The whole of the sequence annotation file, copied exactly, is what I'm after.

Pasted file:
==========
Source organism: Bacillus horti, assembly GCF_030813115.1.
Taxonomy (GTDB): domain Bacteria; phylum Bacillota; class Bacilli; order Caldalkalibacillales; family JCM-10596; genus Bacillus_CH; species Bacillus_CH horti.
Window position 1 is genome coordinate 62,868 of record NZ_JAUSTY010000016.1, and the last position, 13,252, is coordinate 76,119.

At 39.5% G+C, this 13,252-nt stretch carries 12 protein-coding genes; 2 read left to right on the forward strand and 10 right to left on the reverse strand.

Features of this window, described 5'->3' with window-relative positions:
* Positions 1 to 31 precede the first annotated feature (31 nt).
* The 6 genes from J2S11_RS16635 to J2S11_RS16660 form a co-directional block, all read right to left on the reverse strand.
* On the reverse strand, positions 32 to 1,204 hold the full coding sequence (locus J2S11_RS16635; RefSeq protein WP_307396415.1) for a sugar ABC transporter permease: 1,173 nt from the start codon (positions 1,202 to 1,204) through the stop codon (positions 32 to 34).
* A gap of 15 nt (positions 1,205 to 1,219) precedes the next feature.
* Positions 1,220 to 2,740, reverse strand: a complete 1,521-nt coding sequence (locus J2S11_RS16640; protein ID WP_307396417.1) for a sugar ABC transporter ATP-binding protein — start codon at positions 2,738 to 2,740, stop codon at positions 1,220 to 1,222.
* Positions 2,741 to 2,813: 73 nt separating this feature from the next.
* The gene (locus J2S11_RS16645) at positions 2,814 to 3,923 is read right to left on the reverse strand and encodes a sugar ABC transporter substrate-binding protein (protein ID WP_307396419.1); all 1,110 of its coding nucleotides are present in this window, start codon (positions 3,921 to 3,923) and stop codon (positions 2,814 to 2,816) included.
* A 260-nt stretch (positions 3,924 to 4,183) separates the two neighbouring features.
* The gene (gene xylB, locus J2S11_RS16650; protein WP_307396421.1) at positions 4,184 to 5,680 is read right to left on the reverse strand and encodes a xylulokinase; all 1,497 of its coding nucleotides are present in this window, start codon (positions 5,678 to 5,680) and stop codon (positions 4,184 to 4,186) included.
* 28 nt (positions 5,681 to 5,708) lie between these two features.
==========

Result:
Source organism: Bacillus horti, assembly GCF_030813115.1.
Taxonomy (GTDB): domain Bacteria; phylum Bacillota; class Bacilli; order Caldalkalibacillales; family JCM-10596; genus Bacillus_CH; species Bacillus_CH horti.
Window position 1 is genome coordinate 62,868 of record NZ_JAUSTY010000016.1, and the last position, 13,252, is coordinate 76,119.

At 39.5% G+C, this 13,252-nt stretch carries 12 protein-coding genes; 2 read left to right on the forward strand and 10 right to left on the reverse strand.

Features of this window, described 5'->3' with window-relative positions:
* Positions 1 to 31 precede the first annotated feature (31 nt).
* The 6 genes from J2S11_RS16635 to J2S11_RS16660 form a co-directional block, all read right to left on the reverse strand.
* On the reverse strand, positions 32 to 1,204 hold the full coding sequence (locus J2S11_RS16635; RefSeq protein WP_307396415.1) for a sugar ABC transporter permease: 1,173 nt from the start codon (positions 1,202 to 1,204) through the stop codon (positions 32 to 34).
* A gap of 15 nt (positions 1,205 to 1,219) precedes the next feature.
* Positions 1,220 to 2,740, reverse strand: a complete 1,521-nt coding sequence (locus J2S11_RS16640; protein ID WP_307396417.1) for a sugar ABC transporter ATP-binding protein — start codon at positions 2,738 to 2,740, stop codon at positions 1,220 to 1,222.
* Positions 2,741 to 2,813: 73 nt separating this feature from the next.
* The gene (locus J2S11_RS16645) at positions 2,814 to 3,923 is read right to left on the reverse strand and encodes a sugar ABC transporter substrate-binding protein (protein ID WP_307396419.1); all 1,110 of its coding nucleotides are present in this window, start codon (positions 3,921 to 3,923) and stop codon (positions 2,814 to 2,816) included.
* A 260-nt stretch (positions 3,924 to 4,183) separates the two neighbouring features.
* The gene (gene xylB, locus J2S11_RS16650; protein WP_307396421.1) at positions 4,184 to 5,680 is read right to left on the reverse strand and encodes a xylulokinase; all 1,497 of its coding nucleotides are present in this window, start codon (positions 5,678 to 5,680) and stop codon (positions 4,184 to 4,186) included.
* 28 nt (positions 5,681 to 5,708) lie between these two features.